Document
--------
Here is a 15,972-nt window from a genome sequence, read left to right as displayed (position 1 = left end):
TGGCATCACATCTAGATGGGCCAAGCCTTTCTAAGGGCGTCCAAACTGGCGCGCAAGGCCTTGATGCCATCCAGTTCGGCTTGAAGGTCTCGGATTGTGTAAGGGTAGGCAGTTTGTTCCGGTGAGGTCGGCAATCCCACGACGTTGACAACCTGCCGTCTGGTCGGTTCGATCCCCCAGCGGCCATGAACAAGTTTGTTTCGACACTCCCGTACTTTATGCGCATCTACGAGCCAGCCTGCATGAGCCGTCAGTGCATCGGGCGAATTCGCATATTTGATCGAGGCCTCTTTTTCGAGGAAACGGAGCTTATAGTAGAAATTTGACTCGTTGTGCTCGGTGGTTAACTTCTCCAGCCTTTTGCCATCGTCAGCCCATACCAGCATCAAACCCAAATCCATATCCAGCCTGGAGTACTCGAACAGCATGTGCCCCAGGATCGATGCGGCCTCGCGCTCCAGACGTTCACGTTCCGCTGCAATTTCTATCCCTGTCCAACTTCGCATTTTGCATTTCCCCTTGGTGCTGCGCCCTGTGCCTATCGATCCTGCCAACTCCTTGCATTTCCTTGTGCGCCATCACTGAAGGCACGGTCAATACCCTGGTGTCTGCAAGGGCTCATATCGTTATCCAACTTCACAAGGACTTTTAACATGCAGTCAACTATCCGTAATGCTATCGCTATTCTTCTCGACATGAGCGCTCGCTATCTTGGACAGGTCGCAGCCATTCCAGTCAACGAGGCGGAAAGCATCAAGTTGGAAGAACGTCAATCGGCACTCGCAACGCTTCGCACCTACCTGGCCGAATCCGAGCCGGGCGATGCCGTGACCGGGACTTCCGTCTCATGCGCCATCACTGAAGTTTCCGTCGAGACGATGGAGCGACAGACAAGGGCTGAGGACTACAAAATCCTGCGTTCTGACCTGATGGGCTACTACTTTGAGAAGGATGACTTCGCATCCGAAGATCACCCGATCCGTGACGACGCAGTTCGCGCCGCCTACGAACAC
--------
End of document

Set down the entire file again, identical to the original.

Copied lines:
Here is a 15,972-nt window from a genome sequence, read left to right as displayed (position 1 = left end):
TGGCATCACATCTAGATGGGCCAAGCCTTTCTAAGGGCGTCCAAACTGGCGCGCAAGGCCTTGATGCCATCCAGTTCGGCTTGAAGGTCTCGGATTGTGTAAGGGTAGGCAGTTTGTTCCGGTGAGGTCGGCAATCCCACGACGTTGACAACCTGCCGTCTGGTCGGTTCGATCCCCCAGCGGCCATGAACAAGTTTGTTTCGACACTCCCGTACTTTATGCGCATCTACGAGCCAGCCTGCATGAGCCGTCAGTGCATCGGGCGAATTCGCATATTTGATCGAGGCCTCTTTTTCGAGGAAACGGAGCTTATAGTAGAAATTTGACTCGTTGTGCTCGGTGGTTAACTTCTCCAGCCTTTTGCCATCGTCAGCCCATACCAGCATCAAACCCAAATCCATATCCAGCCTGGAGTACTCGAACAGCATGTGCCCCAGGATCGATGCGGCCTCGCGCTCCAGACGTTCACGTTCCGCTGCAATTTCTATCCCTGTCCAACTTCGCATTTTGCATTTCCCCTTGGTGCTGCGCCCTGTGCCTATCGATCCTGCCAACTCCTTGCATTTCCTTGTGCGCCATCACTGAAGGCACGGTCAATACCCTGGTGTCTGCAAGGGCTCATATCGTTATCCAACTTCACAAGGACTTTTAACATGCAGTCAACTATCCGTAATGCTATCGCTATTCTTCTCGACATGAGCGCTCGCTATCTTGGACAGGTCGCAGCCATTCCAGTCAACGAGGCGGAAAGCATCAAGTTGGAAGAACGTCAATCGGCACTCGCAACGCTTCGCACCTACCTGGCCGAATCCGAGCCGGGCGATGCCGTGACCGGGACTTCCGTCTCATGCGCCATCACTGAAGTTTCCGTCGAGACGATGGAGCGACAGACAAGGGCTGAGGACTACAAAATCCTGCGTTCTGACCTGATGGGCTACTACTTTGAGAAGGATGACTTCGCATCCGAAGATCACCCGATCCGTGACGACGCAGTTCGCGCCGCCTACGAACAC